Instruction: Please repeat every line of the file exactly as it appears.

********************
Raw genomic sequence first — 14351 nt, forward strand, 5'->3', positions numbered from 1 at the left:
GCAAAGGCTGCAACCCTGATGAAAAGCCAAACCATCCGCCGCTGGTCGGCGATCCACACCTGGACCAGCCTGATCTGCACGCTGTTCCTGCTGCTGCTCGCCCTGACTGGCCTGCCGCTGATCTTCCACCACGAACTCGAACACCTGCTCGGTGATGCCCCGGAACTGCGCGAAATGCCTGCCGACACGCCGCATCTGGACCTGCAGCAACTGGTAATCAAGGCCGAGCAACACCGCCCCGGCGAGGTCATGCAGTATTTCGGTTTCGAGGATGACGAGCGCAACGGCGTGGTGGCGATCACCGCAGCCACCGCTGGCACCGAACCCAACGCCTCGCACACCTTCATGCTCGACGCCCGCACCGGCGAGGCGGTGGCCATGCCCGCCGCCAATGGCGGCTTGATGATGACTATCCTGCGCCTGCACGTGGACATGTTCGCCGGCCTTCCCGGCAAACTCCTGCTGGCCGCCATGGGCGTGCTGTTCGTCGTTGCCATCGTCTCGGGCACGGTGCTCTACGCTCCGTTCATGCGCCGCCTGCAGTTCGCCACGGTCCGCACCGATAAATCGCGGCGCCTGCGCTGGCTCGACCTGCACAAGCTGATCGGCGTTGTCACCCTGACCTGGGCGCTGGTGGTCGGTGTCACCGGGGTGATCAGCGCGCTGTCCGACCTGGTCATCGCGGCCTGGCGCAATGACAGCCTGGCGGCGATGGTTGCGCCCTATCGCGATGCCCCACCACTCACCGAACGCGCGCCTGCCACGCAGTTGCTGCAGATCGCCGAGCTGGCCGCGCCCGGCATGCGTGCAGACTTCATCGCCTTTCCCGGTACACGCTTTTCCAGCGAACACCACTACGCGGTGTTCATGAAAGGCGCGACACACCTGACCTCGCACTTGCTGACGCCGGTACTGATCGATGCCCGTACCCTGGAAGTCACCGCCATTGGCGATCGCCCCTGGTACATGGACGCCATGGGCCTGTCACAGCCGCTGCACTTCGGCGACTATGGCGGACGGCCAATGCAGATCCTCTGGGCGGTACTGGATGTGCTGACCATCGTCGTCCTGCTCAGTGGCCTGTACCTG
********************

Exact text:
Raw genomic sequence first — 14351 nt, forward strand, 5'->3', positions numbered from 1 at the left:
GCAAAGGCTGCAACCCTGATGAAAAGCCAAACCATCCGCCGCTGGTCGGCGATCCACACCTGGACCAGCCTGATCTGCACGCTGTTCCTGCTGCTGCTCGCCCTGACTGGCCTGCCGCTGATCTTCCACCACGAACTCGAACACCTGCTCGGTGATGCCCCGGAACTGCGCGAAATGCCTGCCGACACGCCGCATCTGGACCTGCAGCAACTGGTAATCAAGGCCGAGCAACACCGCCCCGGCGAGGTCATGCAGTATTTCGGTTTCGAGGATGACGAGCGCAACGGCGTGGTGGCGATCACCGCAGCCACCGCTGGCACCGAACCCAACGCCTCGCACACCTTCATGCTCGACGCCCGCACCGGCGAGGCGGTGGCCATGCCCGCCGCCAATGGCGGCTTGATGATGACTATCCTGCGCCTGCACGTGGACATGTTCGCCGGCCTTCCCGGCAAACTCCTGCTGGCCGCCATGGGCGTGCTGTTCGTCGTTGCCATCGTCTCGGGCACGGTGCTCTACGCTCCGTTCATGCGCCGCCTGCAGTTCGCCACGGTCCGCACCGATAAATCGCGGCGCCTGCGCTGGCTCGACCTGCACAAGCTGATCGGCGTTGTCACCCTGACCTGGGCGCTGGTGGTCGGTGTCACCGGGGTGATCAGCGCGCTGTCCGACCTGGTCATCGCGGCCTGGCGCAATGACAGCCTGGCGGCGATGGTTGCGCCCTATCGCGATGCCCCACCACTCACCGAACGCGCGCCTGCCACGCAGTTGCTGCAGATCGCCGAGCTGGCCGCGCCCGGCATGCGTGCAGACTTCATCGCCTTTCCCGGTACACGCTTTTCCAGCGAACACCACTACGCGGTGTTCATGAAAGGCGCGACACACCTGACCTCGCACTTGCTGACGCCGGTACTGATCGATGCCCGTACCCTGGAAGTCACCGCCATTGGCGATCGCCCCTGGTACATGGACGCCATGGGCCTGTCACAGCCGCTGCACTTCGGCGACTATGGCGGACGGCCAATGCAGATCCTCTGGGCGGTACTGGATGTGCTGACCATCGTCGTCCTGCTCAGTGGCCTGTACCTG